Archive

Supreme Court travels in style | TribLIVE.com
News

Supreme Court travels in style

Fast on the heels of news that Pennsylvania Supreme Court Chief Justice Ronald Castille accepts gifts from those with matters before him (and it’s perfectly legal as long as it’s disclosed) comes word of state appellate justices’ sweetheart leases of luxury vehicles at taxpayer expense.

As the Tribune-Review’s Brad Bumsted and Debra Erdley documented on Sunday, Cadillacs, Lexuses, a Mercedes-Benz and high-end SUVs are among the vehicles being underwritten for all but one judge of the seven-member Supreme Court. Superior and Commonwealth court judges have the same perk. And all receive gasoline reimbursements as well.

The appellate judges are among the highest paid in the nation. These leases run as high as $600 a month. And that’s not including the taxpayer-underwritten insurance on these vehicles.

To wit, for Chief Justice Castille, the public pays $568 a month for the lease of a 2010 Cadillac plus more than $130 monthly for insurance. Never mind that there are vehicles available in the state fleet for as little as $230 a month.

Among the general defenses of such a perk — all-wheel-drive big cars are needed for bad weather and the amount of driving warrants them, never mind that at least two judges billed taxpayers to fly to court sessions or meetings.

To the first point, dare we suggest a few bags of sand in the trunk of a more economical vehicle• To the second, why should the public cover the cost of a vehicle and flights?


TribLIVE commenting policy

You are solely responsible for your comments and by using TribLive.com you agree to our Terms of Service.

We moderate comments. Our goal is to provide substantive commentary for a general readership. By screening submissions, we provide a space where readers can share intelligent and informed commentary that enhances the quality of our news and information.

While most comments will be posted if they are on-topic and not abusive, moderating decisions are subjective. We will make them as carefully and consistently as we can. Because of the volume of reader comments, we cannot review individual moderation decisions with readers.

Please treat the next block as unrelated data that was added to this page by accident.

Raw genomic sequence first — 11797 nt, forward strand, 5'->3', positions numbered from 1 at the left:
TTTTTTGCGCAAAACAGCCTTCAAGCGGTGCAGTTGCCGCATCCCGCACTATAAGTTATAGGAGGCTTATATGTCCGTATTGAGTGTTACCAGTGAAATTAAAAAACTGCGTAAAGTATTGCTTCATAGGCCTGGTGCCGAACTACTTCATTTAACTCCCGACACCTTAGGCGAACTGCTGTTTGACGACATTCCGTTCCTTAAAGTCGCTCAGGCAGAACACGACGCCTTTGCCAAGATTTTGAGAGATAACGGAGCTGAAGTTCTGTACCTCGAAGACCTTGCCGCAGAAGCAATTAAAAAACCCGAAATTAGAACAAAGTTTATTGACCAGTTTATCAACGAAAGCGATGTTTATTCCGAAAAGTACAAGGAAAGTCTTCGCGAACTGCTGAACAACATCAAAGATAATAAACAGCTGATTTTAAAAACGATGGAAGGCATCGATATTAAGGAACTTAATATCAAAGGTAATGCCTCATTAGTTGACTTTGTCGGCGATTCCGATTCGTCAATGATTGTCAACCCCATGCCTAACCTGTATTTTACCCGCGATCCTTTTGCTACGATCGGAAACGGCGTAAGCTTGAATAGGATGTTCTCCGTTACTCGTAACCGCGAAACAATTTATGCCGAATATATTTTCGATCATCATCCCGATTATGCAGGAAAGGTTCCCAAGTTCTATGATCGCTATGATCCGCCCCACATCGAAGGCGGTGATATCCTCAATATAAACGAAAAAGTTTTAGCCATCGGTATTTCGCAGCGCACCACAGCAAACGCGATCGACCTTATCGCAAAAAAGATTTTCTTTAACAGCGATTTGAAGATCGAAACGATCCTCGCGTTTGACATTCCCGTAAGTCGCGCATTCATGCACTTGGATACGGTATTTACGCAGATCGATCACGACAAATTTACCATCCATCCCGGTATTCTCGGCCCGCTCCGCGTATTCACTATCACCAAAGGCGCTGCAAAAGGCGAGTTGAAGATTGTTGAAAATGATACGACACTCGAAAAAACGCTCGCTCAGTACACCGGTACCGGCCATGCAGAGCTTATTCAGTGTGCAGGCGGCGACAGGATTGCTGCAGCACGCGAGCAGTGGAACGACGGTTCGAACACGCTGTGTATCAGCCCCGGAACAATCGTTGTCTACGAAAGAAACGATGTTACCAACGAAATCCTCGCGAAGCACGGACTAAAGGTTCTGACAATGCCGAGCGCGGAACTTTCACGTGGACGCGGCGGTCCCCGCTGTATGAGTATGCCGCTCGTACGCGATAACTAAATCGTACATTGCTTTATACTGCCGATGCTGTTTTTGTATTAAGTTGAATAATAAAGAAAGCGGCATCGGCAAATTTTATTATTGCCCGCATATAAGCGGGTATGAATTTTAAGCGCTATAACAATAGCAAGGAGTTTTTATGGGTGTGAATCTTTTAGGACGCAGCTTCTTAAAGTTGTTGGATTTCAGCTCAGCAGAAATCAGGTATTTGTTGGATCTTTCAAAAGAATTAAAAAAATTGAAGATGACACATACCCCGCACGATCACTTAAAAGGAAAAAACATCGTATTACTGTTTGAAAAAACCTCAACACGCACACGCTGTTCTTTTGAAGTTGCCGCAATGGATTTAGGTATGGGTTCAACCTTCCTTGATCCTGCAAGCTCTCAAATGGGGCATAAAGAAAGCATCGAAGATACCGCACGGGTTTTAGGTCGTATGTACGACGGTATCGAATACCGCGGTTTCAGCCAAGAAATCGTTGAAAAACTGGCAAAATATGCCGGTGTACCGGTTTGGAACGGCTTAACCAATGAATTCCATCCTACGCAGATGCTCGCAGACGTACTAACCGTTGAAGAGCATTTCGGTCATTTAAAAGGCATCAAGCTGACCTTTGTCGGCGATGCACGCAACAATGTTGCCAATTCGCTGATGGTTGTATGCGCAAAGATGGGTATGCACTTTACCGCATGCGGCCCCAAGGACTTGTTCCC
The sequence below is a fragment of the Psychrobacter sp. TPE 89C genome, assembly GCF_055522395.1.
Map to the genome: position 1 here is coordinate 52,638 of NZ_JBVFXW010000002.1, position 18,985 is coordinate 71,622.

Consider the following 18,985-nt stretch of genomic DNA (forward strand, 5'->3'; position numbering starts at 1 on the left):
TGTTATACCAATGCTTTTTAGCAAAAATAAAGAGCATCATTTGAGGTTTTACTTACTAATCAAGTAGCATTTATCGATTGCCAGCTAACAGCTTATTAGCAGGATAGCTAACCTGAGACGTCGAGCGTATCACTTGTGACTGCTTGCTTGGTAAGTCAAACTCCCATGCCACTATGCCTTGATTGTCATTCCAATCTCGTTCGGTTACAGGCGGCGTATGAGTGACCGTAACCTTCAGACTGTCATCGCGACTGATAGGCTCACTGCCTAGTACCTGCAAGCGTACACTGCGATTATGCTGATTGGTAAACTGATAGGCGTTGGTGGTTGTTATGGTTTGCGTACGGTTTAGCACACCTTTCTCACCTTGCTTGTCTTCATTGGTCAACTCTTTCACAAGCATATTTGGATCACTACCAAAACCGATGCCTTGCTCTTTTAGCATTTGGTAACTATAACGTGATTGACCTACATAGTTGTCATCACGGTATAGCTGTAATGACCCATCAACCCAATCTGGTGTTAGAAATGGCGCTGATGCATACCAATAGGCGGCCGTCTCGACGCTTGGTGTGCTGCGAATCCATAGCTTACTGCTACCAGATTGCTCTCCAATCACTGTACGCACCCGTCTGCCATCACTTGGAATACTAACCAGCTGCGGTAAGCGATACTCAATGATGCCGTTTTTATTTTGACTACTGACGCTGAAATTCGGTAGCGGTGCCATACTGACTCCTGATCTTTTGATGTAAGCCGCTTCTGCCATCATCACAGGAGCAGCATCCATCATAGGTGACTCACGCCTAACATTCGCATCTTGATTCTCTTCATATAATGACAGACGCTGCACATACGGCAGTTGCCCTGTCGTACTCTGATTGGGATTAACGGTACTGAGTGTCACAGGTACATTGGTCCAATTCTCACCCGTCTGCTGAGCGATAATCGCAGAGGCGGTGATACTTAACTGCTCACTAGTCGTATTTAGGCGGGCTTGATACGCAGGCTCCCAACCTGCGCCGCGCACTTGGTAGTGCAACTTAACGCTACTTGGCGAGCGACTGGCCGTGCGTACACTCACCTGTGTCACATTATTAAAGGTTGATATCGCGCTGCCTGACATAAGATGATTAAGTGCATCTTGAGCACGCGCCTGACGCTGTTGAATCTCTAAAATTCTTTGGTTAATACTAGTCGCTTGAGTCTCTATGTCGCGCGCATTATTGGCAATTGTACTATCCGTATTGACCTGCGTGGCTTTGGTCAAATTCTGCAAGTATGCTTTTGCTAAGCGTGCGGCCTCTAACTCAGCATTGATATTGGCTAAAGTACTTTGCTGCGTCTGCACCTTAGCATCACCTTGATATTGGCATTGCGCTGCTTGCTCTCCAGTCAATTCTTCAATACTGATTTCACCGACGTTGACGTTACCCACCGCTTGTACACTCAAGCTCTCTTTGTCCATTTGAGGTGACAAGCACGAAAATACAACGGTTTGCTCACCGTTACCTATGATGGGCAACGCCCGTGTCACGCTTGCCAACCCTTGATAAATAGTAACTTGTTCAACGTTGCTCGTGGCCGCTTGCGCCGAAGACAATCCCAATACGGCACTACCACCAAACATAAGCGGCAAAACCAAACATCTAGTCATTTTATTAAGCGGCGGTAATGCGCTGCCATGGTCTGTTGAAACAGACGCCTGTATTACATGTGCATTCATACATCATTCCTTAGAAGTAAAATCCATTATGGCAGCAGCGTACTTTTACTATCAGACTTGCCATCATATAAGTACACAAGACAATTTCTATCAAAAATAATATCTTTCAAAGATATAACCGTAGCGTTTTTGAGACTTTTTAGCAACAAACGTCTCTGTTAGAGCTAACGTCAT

We value thoughtful comments representing a range of views that make their point quickly and politely. We make an effort to protect discussions from repeated comments either by the same reader or different readers

We follow the same standards for taste as the daily newspaper. A few things we won't tolerate: personal attacks, obscenity, vulgarity, profanity (including expletives and letters followed by dashes), commercial promotion, impersonations, incoherence, proselytizing and SHOUTING. Don't include URLs to Web sites.

We do not edit comments. They are either approved or deleted. We reserve the right to edit a comment that is quoted or excerpted in an article. In this case, we may fix spelling and punctuation.

We welcome strong opinions and criticism of our work, but we don't want comments to become bogged down with discussions of our policies and we will moderate accordingly.

We appreciate it when readers and people quoted in articles or blog posts point out errors of fact or emphasis and will investigate all assertions. But these suggestions should be sent via e-mail. To avoid distracting other readers, we won't publish comments that suggest a correction. Instead, corrections will be made in a blog post or in an article.